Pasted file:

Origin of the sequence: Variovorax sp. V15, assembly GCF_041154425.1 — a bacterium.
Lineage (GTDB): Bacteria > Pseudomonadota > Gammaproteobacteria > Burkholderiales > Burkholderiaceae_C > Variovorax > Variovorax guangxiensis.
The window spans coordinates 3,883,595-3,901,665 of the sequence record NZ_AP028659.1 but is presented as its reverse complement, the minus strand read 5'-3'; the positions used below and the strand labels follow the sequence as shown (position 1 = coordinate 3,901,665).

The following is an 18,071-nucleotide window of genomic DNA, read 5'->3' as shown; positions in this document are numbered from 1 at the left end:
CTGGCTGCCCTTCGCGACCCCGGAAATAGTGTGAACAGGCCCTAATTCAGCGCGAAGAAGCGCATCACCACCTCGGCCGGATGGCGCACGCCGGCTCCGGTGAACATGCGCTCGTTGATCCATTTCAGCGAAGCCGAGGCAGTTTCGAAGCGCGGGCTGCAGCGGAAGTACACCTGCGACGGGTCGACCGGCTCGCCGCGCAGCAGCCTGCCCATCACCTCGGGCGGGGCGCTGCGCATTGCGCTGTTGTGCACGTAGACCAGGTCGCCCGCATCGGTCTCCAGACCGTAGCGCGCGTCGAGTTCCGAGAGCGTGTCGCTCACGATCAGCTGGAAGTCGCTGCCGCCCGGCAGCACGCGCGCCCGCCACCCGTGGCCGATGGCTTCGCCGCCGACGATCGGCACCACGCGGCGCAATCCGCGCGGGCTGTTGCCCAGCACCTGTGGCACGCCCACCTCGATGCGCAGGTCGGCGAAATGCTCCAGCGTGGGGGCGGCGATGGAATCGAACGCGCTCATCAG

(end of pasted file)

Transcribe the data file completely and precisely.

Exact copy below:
Origin of the sequence: Variovorax sp. V15, assembly GCF_041154425.1 — a bacterium.
Lineage (GTDB): Bacteria > Pseudomonadota > Gammaproteobacteria > Burkholderiales > Burkholderiaceae_C > Variovorax > Variovorax guangxiensis.
The window spans coordinates 3,883,595-3,901,665 of the sequence record NZ_AP028659.1 but is presented as its reverse complement, the minus strand read 5'-3'; the positions used below and the strand labels follow the sequence as shown (position 1 = coordinate 3,901,665).

The following is an 18,071-nucleotide window of genomic DNA, read 5'->3' as shown; positions in this document are numbered from 1 at the left end:
CTGGCTGCCCTTCGCGACCCCGGAAATAGTGTGAACAGGCCCTAATTCAGCGCGAAGAAGCGCATCACCACCTCGGCCGGATGGCGCACGCCGGCTCCGGTGAACATGCGCTCGTTGATCCATTTCAGCGAAGCCGAGGCAGTTTCGAAGCGCGGGCTGCAGCGGAAGTACACCTGCGACGGGTCGACCGGCTCGCCGCGCAGCAGCCTGCCCATCACCTCGGGCGGGGCGCTGCGCATTGCGCTGTTGTGCACGTAGACCAGGTCGCCCGCATCGGTCTCCAGACCGTAGCGCGCGTCGAGTTCCGAGAGCGTGTCGCTCACGATCAGCTGGAAGTCGCTGCCGCCCGGCAGCACGCGCGCCCGCCACCCGTGGCCGATGGCTTCGCCGCCGACGATCGGCACCACGCGGCGCAATCCGCGCGGGCTGTTGCCCAGCACCTGTGGCACGCCCACCTCGATGCGCAGGTCGGCGAAATGCTCCAGCGTGGGGGCGGCGATGGAATCGAACGCGCTCATCAG